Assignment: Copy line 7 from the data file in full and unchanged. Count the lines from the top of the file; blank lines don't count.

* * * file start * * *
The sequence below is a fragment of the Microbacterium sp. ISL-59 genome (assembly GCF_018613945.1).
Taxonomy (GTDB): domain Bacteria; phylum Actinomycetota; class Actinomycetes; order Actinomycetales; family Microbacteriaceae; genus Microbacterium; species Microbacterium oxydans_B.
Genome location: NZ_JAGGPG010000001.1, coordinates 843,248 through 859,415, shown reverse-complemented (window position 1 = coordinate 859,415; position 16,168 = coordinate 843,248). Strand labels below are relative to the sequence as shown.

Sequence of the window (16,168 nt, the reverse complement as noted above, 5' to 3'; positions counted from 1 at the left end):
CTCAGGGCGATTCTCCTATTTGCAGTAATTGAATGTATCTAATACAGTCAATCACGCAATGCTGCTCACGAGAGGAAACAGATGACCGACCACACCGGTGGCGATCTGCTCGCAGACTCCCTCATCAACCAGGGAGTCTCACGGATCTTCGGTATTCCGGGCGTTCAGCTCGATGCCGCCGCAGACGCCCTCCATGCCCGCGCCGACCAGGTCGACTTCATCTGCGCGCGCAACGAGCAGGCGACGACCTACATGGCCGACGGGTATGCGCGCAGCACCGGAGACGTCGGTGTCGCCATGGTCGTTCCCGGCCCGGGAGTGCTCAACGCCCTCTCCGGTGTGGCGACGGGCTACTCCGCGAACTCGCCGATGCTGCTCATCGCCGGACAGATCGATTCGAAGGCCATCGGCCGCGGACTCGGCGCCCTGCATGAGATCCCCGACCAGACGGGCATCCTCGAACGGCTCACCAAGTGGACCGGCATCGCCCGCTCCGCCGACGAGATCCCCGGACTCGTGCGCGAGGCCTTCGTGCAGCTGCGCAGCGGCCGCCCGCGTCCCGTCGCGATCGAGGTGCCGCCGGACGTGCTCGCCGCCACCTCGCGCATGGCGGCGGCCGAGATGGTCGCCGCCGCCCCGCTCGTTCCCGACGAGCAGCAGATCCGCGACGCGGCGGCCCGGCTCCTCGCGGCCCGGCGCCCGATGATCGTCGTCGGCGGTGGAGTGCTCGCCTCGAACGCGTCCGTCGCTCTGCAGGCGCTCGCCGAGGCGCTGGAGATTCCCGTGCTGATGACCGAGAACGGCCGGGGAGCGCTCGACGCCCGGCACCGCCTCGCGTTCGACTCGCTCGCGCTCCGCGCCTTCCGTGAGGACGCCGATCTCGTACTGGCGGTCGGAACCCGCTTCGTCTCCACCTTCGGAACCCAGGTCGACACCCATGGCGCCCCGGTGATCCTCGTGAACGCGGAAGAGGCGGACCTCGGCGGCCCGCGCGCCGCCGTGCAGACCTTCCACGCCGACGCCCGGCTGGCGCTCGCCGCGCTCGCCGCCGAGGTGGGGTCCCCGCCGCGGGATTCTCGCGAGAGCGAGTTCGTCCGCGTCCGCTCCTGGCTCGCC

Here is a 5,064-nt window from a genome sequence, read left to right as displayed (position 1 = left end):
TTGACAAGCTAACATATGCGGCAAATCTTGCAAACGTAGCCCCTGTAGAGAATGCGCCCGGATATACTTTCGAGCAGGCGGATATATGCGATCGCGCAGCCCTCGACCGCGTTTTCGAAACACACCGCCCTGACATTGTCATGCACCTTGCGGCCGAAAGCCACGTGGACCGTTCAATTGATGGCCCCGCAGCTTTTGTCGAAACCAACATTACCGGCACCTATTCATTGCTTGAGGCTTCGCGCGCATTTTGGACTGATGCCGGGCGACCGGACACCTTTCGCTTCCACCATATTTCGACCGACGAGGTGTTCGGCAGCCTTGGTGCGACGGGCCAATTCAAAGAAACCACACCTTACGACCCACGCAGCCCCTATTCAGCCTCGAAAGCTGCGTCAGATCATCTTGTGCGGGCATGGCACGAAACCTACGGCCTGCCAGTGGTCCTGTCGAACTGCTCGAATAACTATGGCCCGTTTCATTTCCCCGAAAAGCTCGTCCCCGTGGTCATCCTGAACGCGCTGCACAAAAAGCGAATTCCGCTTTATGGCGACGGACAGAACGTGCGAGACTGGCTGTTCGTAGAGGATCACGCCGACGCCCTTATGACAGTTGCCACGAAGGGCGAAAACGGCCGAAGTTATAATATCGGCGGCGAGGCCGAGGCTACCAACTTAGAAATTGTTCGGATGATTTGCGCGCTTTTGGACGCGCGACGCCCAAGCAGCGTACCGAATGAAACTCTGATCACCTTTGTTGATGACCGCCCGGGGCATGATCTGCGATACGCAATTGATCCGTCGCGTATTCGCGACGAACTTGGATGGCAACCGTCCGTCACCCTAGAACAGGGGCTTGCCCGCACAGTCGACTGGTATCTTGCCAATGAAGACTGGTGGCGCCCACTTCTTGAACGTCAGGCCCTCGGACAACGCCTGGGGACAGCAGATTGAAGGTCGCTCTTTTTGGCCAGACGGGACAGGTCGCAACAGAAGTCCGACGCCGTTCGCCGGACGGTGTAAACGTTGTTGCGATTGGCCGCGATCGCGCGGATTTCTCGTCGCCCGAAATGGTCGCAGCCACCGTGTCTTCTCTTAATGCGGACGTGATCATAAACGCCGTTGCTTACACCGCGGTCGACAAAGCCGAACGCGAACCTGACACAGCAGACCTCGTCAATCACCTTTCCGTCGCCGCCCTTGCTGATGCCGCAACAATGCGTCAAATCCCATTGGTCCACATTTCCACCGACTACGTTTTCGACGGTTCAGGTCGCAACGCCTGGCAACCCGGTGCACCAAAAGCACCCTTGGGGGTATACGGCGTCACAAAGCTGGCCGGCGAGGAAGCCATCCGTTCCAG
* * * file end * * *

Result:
TTGACAAGCTAACATATGCGGCAAATCTTGCAAACGTAGCCCCTGTAGAGAATGCGCCCGGATATACTTTCGAGCAGGCGGATATATGCGATCGCGCAGCCCTCGACCGCGTTTTCGAAACACACCGCCCTGACATTGTCATGCACCTTGCGGCCGAAAGCCACGTGGACCGTTCAATTGATGGCCCCGCAGCTTTTGTCGAAACCAACATTACCGGCACCTATTCATTGCTTGAGGCTTCGCGCGCATTTTGGACTGATGCCGGGCGACCGGACACCTTTCGCTTCCACCATATTTCGACCGACGAGGTGTTCGGCAGCCTTGGTGCGACGGGCCAATTCAAAGAAACCACACCTTACGACCCACGCAGCCCCTATTCAGCCTCGAAAGCTGCGTCAGATCATCTTGTGCGGGCATGGCACGAAACCTACGGCCTGCCAGTGGTCCTGTCGAACTGCTCGAATAACTATGGCCCGTTTCATTTCCCCGAAAAGCTCGTCCCCGTGGTCATCCTGAACGCGCTGCACAAAAAGCGAATTCCGCTTTATGGCGACGGACAGAACGTGCGAGACTGGCTGTTCGTAGAGGATCACGCCGACGCCCTTATGACAGTTGCCACGAAGGGCGAAAACGGCCGAAGTTATAATATCGGCGGCGAGGCCGAGGCTACCAACTTAGAAATTGTTCGGATGATTTGCGCGCTTTTGGACGCGCGACGCCCAAGCAGCGTACCGAATGAAACTCTGATCACCTTTGTTGATGACCGCCCGGGGCATGATCTGCGATACGCAATTGATCCGTCGCGTATTCGCGACGAACTTGGATGGCAACCGTCCGTCACCCTAGAACAGGGGCTTGCCCGCACAGTCGACTGGTATCTTGCCAATGAAGACTGGTGGCGCCCACTTCTTGAACGTCAGGCCCTCGGACAACGCCTGGGGACAGCAGATTGAAGGTCGCTCTTTTTGGCCAGACGGGACAGGTCGCAACAGAAGTCCGACGCCGTTCGCCGGACGGTGTAAACGTTGTTGCGATTGGCCGCGATCGCGCGGATTTCTCGTCGCCCGAAATGGTCGCAGCCACCGTGTCTTCTCTTAATGCGGACGTGATCATAAACGCCGTTGCTTACACCGCGGTCGACAAAGCCGAACGCGAACCTGACACAGCAGACCTCGTCAATCACCTTTCCGTCGCCGCCCTTGCTGATGCCGCAACAATGCGTCAAATCCCATTGGTCCACATTTCCACCGACTACGTTTTCGACGGTTCAGGTCGCAACGCCTGGCAACCCGGTGCACCAAAAGCACCCTTGGGGGTATACGGCGTCACAAAGCTGGCCGGCGAGGAAGCCATCCGTTCCAG